3. The claimant has the following severe impairments: hydradenitis suppurative, major depressive disorder, spinal arthritis, left ankle pain, and obesity (20 CFR 404.1520(c) and 416.920(c)).
4. The claimant does not have an impairment or combination of impairments that meets or medically equals the severity of one of the listed impairments in 20 CFR Part 404, Subpart P, Appendix 1 (20 CFR 404.1520(d), 404.1525, 404.1526, 416.920(d), 416.925 and 416.926).
5. After careful consideration of the entire record, I find that the claimant has the residual functional capacity to perform light work as defined in 20 CFR 404.1567(b) and 416.967(b) except: the claimant is able to sit, stand, or walk eight hours each in an eight-hour workday; is able to perform simple and repetitive tasks akin to unskilled work; and cannot perform fast-paced work.
6. The claimant is unable to perform any past relevant work (20 CFR 404.1565 and 416.965).
7. The claimant was born August 15, 1960 and was 48 years old, which is defined as a younger individual age 18-49, on the alleged disability onset date. The claimant subsequently changed age category to closely approaching advanced age (20 CFR 404.1563 and 416.963).
8. The claimant has a limited education and is able to communicate in English (20 CFR 404.1564 and 416.964).
9. Transferability of job skills is not material to the determination of disability because using the Medical-Vocational Rules as a framework supports a finding that the claimant is "not disabled, " whether or not the claimant has transferable job skills (See SSR 82-41 and 20 CFR Part 404, Subpart P, Appendix 2).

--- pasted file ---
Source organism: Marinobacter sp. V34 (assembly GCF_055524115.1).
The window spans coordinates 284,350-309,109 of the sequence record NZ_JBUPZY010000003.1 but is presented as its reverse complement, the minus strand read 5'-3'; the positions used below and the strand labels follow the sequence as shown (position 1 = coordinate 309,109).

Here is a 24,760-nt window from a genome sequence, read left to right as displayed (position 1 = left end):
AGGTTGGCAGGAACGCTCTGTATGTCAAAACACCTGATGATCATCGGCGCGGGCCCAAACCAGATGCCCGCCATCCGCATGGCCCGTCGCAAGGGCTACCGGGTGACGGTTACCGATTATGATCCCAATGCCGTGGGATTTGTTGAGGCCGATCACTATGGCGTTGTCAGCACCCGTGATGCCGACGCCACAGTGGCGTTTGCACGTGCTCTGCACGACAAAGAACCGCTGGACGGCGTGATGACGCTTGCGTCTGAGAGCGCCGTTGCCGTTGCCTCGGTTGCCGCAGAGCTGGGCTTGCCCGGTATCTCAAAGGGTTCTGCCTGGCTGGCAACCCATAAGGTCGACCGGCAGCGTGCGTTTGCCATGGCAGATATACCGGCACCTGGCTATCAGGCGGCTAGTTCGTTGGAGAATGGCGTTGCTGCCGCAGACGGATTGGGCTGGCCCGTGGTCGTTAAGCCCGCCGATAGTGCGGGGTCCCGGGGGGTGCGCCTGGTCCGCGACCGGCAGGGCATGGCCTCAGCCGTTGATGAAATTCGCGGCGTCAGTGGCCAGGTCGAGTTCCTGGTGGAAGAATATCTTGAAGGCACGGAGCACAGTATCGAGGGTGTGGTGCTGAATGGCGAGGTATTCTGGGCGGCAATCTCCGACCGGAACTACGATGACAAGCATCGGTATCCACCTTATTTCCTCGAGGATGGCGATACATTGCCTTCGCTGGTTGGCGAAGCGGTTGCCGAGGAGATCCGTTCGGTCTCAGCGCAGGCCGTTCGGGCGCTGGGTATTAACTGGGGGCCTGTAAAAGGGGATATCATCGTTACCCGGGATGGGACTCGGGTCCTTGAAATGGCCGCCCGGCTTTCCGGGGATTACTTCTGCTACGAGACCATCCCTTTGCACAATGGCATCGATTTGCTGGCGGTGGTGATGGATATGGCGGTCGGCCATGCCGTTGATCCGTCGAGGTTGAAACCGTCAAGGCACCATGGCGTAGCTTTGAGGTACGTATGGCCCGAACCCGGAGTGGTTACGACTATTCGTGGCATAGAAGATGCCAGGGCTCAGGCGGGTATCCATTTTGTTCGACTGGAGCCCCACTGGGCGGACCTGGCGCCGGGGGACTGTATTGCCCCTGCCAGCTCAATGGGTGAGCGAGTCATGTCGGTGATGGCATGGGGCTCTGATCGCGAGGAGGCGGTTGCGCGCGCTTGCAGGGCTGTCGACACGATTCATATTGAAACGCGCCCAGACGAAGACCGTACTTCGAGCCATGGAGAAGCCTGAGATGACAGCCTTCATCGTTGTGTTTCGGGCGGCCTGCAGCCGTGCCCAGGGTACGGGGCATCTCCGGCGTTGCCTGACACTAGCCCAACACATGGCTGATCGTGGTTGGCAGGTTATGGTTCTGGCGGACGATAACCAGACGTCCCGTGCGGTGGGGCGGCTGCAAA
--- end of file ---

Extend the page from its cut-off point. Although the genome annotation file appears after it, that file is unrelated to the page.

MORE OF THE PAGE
10. Considering the claimant's age, education, work experience, and residual functional capacity, there are jobs that exist in significant numbers in the national economy that the claimant can perform (20 CFR 404.1569, 404.1569(a), 416.969, and 416.969(a)).
11. The claimant has not been under a disability, as defined in the Social Security Act, from December 26, 2008, through the date of this decision (20 CFR 404.1520(g) and 416.920(g)).

(R. 13-22).

Based upon these findings, the ALJ determined that Plaintiff was not entitled to disability insurance benefits. The ALJ's decision became the final agency decision when the Appeals Council denied review. This appeal followed.

Plaintiff filed his opening brief on October 25, 2014. On December 18, 2014, the defendant filed a memorandum in support of the Commissioner's decision, and on January 29, 2015, Plaintiff filed his reply. Upon full review of the record in this cause, this court is of the view that the ALJ's decision should be remanded.

A five step test has been established to determine whether a claimant is disabled. See Singleton v. Bowen, 841 F.2d 710, 711 (7th Cir. 1988); Bowen v. Yuckert, 107 S.Ct. 2287, 2290-91 (1987). The United States Court of Appeals for the Seventh Circuit has summarized that test as follows:

The following steps are addressed in order: (1) Is the claimant presently unemployed? (2) Is the claimant's impairment "severe"? (3) Does the impairment meet or exceed one of a list of specific impairments? (4) Is the claimant unable to perform his or her former occupation? (5) Is the claimant unable to perform any other work within the economy? An affirmative answer leads either to the next step or, on steps 3 and 5, to a finding that the claimant is disabled. A negative answer at any point, other than step 3, stops the inquiry and leads to a determination that the claimant is not disabled.

Nelson v. Bowen, 855 F.2d 503, 504 n.2 (7th Cir. 1988); Zalewski v. Heckler, 760 F.2d 160, 162 n.2 (7th Cir. 1985); accord Halvorsen v. Heckler, 743 F.2d 1221 (7th Cir. 1984). From the nature of the ALJ's decision to deny benefits, it is clear that step five was the determinative inquiry.